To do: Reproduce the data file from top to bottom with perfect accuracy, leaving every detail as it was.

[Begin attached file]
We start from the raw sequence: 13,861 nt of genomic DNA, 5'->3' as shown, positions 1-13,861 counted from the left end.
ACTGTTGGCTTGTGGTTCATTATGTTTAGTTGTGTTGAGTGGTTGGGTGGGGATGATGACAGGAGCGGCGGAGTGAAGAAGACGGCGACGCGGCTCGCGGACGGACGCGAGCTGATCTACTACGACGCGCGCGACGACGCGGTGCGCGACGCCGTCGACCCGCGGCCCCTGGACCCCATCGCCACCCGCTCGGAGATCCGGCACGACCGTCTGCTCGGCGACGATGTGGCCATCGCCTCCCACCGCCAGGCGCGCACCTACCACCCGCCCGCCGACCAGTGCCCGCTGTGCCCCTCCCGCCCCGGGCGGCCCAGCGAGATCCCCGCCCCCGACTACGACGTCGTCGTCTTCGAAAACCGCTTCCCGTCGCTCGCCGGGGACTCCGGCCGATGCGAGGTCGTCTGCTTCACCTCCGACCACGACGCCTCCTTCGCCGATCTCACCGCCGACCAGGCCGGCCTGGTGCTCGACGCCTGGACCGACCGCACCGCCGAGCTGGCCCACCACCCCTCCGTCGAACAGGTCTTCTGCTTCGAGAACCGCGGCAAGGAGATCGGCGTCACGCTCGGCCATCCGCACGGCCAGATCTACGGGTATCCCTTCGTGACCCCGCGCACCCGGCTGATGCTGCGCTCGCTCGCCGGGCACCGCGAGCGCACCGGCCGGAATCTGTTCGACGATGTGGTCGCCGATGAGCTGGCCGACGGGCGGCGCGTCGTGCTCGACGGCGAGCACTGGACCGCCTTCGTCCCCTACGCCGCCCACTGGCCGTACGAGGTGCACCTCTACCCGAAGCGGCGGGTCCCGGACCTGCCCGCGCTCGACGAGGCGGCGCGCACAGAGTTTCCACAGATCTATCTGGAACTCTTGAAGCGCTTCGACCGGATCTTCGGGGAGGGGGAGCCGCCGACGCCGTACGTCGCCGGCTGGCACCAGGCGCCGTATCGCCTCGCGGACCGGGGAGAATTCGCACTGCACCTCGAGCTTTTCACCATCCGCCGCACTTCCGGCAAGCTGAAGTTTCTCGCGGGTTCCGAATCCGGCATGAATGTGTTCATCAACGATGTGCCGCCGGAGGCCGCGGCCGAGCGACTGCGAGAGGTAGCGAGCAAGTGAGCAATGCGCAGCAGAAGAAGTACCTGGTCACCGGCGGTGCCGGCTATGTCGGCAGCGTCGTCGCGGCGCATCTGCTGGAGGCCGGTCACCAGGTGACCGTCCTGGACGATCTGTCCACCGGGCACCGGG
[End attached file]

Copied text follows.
We start from the raw sequence: 13,861 nt of genomic DNA, 5'->3' as shown, positions 1-13,861 counted from the left end.
ACTGTTGGCTTGTGGTTCATTATGTTTAGTTGTGTTGAGTGGTTGGGTGGGGATGATGACAGGAGCGGCGGAGTGAAGAAGACGGCGACGCGGCTCGCGGACGGACGCGAGCTGATCTACTACGACGCGCGCGACGACGCGGTGCGCGACGCCGTCGACCCGCGGCCCCTGGACCCCATCGCCACCCGCTCGGAGATCCGGCACGACCGTCTGCTCGGCGACGATGTGGCCATCGCCTCCCACCGCCAGGCGCGCACCTACCACCCGCCCGCCGACCAGTGCCCGCTGTGCCCCTCCCGCCCCGGGCGGCCCAGCGAGATCCCCGCCCCCGACTACGACGTCGTCGTCTTCGAAAACCGCTTCCCGTCGCTCGCCGGGGACTCCGGCCGATGCGAGGTCGTCTGCTTCACCTCCGACCACGACGCCTCCTTCGCCGATCTCACCGCCGACCAGGCCGGCCTGGTGCTCGACGCCTGGACCGACCGCACCGCCGAGCTGGCCCACCACCCCTCCGTCGAACAGGTCTTCTGCTTCGAGAACCGCGGCAAGGAGATCGGCGTCACGCTCGGCCATCCGCACGGCCAGATCTACGGGTATCCCTTCGTGACCCCGCGCACCCGGCTGATGCTGCGCTCGCTCGCCGGGCACCGCGAGCGCACCGGCCGGAATCTGTTCGACGATGTGGTCGCCGATGAGCTGGCCGACGGGCGGCGCGTCGTGCTCGACGGCGAGCACTGGACCGCCTTCGTCCCCTACGCCGCCCACTGGCCGTACGAGGTGCACCTCTACCCGAAGCGGCGGGTCCCGGACCTGCCCGCGCTCGACGAGGCGGCGCGCACAGAGTTTCCACAGATCTATCTGGAACTCTTGAAGCGCTTCGACCGGATCTTCGGGGAGGGGGAGCCGCCGACGCCGTACGTCGCCGGCTGGCACCAGGCGCCGTATCGCCTCGCGGACCGGGGAGAATTCGCACTGCACCTCGAGCTTTTCACCATCCGCCGCACTTCCGGCAAGCTGAAGTTTCTCGCGGGTTCCGAATCCGGCATGAATGTGTTCATCAACGATGTGCCGCCGGAGGCCGCGGCCGAGCGACTGCGAGAGGTAGCGAGCAAGTGAGCAATGCGCAGCAGAAGAAGTACCTGGTCACCGGCGGTGCCGGCTATGTCGGCAGCGTCGTCGCGGCGCATCTGCTGGAGGCCGGTCACCAGGTGACCGTCCTGGACGATCTGTCCACCGGGCACCGGG